Flying Monkey Autopsy: The Hatchet Man

When I was first introduced to Mother’s boy-husband, Motherfucker, in my early teens, he was a chill dude. Pulled up in a Volkswagon van, followed The Grateful Dead. Earlier same day her and a co-worker of theirs – I think his name was Bernie or something, had a lazy eye – were tonguing their goodbyes as she had apparently settled on this one of many suitors. That’s how chill Motherfucker was. And, when he was stoned, he returned to that chill, half-decent state of human-beingness. It was almost nice.

But as the years with Mother progressed, he became an increasingly neurotic, insecure, extremely passive-aggressive rageaholic. Even when Mother visited with female friends, this guy would take a day off work to monitor her behavior. Her friends hated him. My friends hated him. In the mornings, he would just silently glare at me with this angry eye I could see through the crack between my partly opened bedroom door and the frame, clenching his jaw. Weird. My siblings and I would make ourselves scarce when he arrived home from work because we didn’t know what kind of mood he would be in but a bad mood was a safe bet. He didn’t like us and moved out once because he couldn’t stand us.

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Flying Monkey Autopsy: Thy Brother’s Keeper

In keeping with moving these old needles out into the light and deconstructing them with the benefit of hindsight, this is another flying monkey autopsy.

This exchange occurred on Facebook several years ago between me and a childhood friend of Brother’s — she’s his flying monkey. We all took the same bus to school but her and I didn’t have anything to do with each other outside of that. In retrospect, this dialog is an example, I think, of someone who’s suffered (and probably continues to suffer) abuse, has very weak, porous personal boundaries leaving her extremely vulnerable to manipulation and predisposed to overstepping others’ boundaries (as she does not recognize them anymore than her own) — namely mine.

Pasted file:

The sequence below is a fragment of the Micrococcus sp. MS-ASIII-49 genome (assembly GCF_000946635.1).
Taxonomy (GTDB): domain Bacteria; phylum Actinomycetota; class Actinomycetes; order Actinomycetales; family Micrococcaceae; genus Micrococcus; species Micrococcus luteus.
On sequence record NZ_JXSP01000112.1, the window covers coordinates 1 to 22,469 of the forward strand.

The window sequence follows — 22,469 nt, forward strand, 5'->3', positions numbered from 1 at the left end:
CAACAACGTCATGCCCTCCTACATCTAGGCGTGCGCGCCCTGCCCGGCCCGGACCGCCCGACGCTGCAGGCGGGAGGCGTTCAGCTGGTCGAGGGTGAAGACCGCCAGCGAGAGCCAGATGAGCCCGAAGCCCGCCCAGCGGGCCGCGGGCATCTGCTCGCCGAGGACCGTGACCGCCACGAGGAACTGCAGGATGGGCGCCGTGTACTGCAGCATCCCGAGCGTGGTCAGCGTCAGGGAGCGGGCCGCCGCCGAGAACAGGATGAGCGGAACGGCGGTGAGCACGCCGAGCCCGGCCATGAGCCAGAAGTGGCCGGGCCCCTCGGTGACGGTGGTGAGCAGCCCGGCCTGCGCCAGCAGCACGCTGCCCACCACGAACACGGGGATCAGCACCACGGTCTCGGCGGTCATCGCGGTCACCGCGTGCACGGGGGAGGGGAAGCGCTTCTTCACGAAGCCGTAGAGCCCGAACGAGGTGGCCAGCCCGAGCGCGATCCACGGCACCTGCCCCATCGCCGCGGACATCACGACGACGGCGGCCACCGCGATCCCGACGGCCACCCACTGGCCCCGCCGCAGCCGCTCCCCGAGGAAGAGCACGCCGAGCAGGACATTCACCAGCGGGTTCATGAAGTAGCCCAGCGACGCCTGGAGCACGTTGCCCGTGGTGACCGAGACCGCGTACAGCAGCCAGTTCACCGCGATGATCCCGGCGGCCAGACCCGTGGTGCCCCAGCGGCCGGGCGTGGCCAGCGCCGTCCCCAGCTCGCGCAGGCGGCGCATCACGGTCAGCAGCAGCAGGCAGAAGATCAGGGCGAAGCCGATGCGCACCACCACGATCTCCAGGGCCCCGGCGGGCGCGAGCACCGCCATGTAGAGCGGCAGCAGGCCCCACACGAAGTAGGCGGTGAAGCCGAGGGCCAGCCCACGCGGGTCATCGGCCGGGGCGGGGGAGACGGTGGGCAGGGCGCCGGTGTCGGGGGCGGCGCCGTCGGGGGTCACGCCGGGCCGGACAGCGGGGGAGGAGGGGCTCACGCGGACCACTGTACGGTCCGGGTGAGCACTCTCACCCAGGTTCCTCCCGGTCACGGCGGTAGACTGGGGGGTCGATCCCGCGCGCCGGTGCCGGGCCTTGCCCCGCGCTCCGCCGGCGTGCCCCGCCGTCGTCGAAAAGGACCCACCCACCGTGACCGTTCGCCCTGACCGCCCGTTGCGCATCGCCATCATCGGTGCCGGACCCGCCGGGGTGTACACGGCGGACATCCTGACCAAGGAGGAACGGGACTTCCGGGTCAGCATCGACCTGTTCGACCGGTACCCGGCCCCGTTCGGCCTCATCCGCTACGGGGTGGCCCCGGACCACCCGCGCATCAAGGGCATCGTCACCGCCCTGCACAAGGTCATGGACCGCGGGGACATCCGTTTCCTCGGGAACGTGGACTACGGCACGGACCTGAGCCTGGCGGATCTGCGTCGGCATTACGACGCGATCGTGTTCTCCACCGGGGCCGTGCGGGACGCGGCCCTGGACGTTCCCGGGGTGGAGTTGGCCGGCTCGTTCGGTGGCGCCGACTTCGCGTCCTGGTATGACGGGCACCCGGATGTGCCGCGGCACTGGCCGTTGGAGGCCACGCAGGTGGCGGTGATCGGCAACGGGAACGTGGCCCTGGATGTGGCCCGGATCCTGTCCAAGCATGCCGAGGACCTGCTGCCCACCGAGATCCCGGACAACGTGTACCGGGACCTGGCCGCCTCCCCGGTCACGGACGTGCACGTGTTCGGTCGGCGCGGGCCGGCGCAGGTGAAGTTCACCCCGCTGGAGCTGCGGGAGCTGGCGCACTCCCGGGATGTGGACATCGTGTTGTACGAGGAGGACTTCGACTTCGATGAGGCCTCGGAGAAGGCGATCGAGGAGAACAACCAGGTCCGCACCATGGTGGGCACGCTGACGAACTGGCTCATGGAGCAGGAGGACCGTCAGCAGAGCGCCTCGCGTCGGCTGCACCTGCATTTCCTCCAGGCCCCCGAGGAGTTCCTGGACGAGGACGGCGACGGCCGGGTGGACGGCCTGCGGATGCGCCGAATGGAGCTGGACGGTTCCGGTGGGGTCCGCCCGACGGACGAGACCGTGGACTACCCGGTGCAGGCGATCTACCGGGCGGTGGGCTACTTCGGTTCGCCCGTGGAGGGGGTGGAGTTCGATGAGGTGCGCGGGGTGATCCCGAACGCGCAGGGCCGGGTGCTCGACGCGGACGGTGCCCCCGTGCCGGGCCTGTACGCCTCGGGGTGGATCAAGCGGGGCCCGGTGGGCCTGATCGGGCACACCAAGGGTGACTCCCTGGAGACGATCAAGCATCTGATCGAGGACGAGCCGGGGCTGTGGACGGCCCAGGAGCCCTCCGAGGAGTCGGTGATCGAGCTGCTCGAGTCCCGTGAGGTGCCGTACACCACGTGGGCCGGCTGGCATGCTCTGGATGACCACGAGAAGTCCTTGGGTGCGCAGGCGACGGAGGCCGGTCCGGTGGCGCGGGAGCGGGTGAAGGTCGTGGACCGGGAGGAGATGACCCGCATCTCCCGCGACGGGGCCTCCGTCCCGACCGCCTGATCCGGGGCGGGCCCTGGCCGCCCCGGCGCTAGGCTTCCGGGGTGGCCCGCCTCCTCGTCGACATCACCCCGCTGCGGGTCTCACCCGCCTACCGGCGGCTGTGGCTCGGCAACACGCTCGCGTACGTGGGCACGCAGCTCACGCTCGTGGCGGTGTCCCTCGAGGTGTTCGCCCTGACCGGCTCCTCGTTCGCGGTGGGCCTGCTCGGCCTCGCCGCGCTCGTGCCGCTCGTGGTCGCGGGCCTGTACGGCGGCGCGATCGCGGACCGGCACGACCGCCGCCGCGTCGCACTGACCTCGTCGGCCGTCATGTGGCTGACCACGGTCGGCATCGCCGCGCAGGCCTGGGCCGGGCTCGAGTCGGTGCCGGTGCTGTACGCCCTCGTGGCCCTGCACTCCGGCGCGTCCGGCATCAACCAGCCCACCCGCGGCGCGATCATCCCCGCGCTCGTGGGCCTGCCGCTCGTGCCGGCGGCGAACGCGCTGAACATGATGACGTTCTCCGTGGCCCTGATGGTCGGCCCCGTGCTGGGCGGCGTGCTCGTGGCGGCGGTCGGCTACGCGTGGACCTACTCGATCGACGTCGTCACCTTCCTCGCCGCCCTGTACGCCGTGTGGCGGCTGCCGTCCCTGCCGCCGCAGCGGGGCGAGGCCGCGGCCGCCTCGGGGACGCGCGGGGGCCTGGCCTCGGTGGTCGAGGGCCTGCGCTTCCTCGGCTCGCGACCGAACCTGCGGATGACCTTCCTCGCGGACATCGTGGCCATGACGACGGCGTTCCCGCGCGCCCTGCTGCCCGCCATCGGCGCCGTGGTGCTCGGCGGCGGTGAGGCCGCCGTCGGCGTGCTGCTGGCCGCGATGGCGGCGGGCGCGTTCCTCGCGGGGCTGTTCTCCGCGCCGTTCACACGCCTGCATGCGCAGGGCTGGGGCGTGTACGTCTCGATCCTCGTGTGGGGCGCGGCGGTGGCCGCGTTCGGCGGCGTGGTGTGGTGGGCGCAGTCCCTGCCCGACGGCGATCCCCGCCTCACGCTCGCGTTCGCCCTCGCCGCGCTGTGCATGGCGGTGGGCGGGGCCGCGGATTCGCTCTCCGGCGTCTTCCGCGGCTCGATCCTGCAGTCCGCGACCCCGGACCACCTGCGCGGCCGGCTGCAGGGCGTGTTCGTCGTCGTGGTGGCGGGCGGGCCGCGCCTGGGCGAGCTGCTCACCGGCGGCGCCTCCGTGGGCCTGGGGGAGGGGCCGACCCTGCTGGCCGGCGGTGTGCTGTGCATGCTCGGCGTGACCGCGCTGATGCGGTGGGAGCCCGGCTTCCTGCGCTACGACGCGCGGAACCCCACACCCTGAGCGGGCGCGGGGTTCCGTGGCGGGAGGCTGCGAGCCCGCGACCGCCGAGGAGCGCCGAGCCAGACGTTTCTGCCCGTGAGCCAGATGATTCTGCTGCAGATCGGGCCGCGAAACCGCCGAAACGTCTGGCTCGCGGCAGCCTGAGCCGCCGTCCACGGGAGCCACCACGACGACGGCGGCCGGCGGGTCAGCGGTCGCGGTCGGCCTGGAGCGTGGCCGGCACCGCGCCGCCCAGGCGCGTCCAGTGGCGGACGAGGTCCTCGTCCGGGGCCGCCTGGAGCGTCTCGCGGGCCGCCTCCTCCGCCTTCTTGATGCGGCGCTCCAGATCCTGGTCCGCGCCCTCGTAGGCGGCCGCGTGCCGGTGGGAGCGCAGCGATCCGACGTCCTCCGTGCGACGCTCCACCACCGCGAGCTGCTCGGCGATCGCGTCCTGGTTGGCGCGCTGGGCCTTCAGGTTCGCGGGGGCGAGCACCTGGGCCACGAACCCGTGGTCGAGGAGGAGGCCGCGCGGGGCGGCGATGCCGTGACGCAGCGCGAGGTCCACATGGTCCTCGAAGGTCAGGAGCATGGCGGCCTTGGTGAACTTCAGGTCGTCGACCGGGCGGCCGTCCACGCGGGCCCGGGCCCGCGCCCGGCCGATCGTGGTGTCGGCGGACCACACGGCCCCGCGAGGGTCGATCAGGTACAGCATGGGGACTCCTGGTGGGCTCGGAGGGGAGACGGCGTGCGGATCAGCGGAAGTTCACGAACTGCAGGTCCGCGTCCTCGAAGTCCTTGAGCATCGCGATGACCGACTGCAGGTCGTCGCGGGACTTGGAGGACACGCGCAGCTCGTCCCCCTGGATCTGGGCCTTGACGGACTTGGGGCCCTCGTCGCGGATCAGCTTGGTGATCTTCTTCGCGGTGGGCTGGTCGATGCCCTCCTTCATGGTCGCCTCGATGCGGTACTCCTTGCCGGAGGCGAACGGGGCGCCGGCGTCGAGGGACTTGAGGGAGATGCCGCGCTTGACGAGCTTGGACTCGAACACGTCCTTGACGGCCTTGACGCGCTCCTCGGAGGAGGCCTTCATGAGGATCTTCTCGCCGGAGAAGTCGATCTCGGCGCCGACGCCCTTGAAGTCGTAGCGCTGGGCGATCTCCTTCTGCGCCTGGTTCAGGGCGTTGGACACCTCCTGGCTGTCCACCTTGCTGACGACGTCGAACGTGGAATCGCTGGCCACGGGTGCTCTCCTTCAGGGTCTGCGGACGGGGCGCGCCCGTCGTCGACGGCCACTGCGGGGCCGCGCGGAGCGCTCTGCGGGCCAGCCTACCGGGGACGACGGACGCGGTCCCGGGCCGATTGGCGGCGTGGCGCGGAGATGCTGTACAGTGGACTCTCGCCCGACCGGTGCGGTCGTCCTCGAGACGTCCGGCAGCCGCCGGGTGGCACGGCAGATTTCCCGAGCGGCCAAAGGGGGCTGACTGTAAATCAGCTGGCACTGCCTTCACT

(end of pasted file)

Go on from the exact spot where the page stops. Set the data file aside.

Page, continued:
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Emptying Pandora’s Jar

In Greek mythology, Pandora is the first woman created and given, among other gifts from the gods who created her, a jar containing all the evils of the world. Curious, she opens the jar and inadvertently lets the evils escape, leaving only hope remaining at the bottom of the jar before she manages to close it again.

Pandora is a scapegoat, set up to be blamed for all that is ill or wicked while the gods who planted the jar of evil on her and to whom she owes her very existence wash their hands of culpability. Similarly, narcissistic abuse survivors are saddled with toxic shame “gifted” to us by the narcissist that we obediently if not gratefully bottle up and tuck away deep in the dark recesses of ourselves out of sight and mind where it continues to linger, poisoning us, long after the narcissist no longer does. We don’t acknowledge this growing reservoir of pain deep within our being much like the narcissist fails to acknowledge us and for much the same reason: to do so would undo the comfortable illusion, the lie we’ve invested in and grown accustomed to.

But the pain will not be denied. It takes the taste out of life. Bleaches the colors. Numbs the ecstasy of awe. The sheer weight of it drags on us, leaving us spent before we even begin. No, for there to be any hope of recovery then the pain cannot be ignored. It must be freed in order to be free of it. Pandora’s jar must be emptied.

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